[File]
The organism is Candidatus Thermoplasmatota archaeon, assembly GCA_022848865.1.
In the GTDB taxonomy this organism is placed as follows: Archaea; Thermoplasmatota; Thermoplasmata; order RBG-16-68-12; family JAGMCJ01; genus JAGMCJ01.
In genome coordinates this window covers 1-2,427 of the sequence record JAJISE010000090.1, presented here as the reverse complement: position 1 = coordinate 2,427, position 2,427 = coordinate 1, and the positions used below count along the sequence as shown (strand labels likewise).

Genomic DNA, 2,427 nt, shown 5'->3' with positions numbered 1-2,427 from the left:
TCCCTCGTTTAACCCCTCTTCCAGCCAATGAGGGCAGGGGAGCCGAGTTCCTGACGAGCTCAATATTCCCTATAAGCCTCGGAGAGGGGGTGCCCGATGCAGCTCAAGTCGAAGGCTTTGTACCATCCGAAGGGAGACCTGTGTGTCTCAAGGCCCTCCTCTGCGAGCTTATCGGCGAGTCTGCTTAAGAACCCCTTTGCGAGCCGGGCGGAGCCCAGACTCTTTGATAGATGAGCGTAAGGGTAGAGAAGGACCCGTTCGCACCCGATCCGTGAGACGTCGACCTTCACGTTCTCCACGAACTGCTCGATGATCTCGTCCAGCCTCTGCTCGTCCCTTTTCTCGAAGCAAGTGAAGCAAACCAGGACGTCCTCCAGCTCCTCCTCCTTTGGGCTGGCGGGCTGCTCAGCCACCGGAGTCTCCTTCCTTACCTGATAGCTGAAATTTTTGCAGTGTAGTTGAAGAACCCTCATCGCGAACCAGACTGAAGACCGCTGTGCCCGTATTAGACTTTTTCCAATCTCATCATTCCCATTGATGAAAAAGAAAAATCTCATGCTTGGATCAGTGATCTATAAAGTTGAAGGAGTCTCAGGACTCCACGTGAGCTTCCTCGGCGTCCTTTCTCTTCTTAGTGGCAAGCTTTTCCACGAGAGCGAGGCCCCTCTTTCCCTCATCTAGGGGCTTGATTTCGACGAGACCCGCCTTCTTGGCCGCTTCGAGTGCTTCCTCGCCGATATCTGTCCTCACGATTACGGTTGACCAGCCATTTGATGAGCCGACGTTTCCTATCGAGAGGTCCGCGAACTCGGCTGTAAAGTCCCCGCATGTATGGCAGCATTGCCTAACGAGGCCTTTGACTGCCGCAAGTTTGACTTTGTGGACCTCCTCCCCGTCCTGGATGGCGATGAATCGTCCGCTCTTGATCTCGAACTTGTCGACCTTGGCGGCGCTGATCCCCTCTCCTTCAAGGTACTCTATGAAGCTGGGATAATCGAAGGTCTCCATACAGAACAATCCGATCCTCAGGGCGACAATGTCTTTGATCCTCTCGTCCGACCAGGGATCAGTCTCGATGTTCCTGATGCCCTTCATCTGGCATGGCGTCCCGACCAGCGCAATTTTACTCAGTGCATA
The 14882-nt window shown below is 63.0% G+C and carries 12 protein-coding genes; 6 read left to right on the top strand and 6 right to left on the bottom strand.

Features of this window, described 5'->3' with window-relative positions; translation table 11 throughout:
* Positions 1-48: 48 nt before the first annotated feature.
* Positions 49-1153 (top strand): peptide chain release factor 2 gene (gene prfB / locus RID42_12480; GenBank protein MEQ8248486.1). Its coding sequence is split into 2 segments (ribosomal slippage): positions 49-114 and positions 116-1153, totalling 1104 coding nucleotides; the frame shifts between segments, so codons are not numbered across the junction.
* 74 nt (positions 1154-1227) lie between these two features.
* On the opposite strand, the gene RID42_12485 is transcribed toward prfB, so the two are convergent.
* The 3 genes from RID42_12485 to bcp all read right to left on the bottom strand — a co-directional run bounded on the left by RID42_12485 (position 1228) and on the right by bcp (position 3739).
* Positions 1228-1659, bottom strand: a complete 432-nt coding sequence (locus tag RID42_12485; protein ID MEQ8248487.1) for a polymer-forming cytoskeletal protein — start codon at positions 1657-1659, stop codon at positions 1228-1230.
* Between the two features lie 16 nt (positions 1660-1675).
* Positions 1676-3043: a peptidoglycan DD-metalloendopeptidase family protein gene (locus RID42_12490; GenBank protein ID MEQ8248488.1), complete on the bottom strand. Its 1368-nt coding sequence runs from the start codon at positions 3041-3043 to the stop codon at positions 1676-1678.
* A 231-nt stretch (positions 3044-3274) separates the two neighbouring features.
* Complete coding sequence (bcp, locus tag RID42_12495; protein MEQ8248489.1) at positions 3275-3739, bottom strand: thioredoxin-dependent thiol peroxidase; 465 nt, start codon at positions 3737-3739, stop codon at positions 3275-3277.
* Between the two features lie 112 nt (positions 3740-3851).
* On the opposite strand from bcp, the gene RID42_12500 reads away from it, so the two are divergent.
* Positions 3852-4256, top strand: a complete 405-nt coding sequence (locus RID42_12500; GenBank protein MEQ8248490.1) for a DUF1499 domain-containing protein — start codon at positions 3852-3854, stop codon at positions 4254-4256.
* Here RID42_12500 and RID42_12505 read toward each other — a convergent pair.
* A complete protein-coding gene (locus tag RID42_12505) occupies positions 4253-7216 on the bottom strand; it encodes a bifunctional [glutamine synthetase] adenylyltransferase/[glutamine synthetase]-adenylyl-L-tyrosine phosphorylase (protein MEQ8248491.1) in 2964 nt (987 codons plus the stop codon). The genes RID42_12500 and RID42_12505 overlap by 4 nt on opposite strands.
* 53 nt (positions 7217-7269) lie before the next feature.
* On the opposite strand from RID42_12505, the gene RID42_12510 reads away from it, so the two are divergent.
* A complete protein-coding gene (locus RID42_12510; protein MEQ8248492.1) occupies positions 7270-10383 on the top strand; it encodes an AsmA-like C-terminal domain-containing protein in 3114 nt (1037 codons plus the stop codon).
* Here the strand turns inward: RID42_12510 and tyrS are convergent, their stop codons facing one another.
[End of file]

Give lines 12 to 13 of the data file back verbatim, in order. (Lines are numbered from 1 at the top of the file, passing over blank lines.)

* The 3 genes from RID42_12485 to bcp all read right to left on the bottom strand — a co-directional run bounded on the left by RID42_12485 (position 1228) and on the right by bcp (position 3739).
* Positions 1228-1659, bottom strand: a complete 432-nt coding sequence (locus tag RID42_12485; protein ID MEQ8248487.1) for a polymer-forming cytoskeletal protein — start codon at positions 1657-1659, stop codon at positions 1228-1230.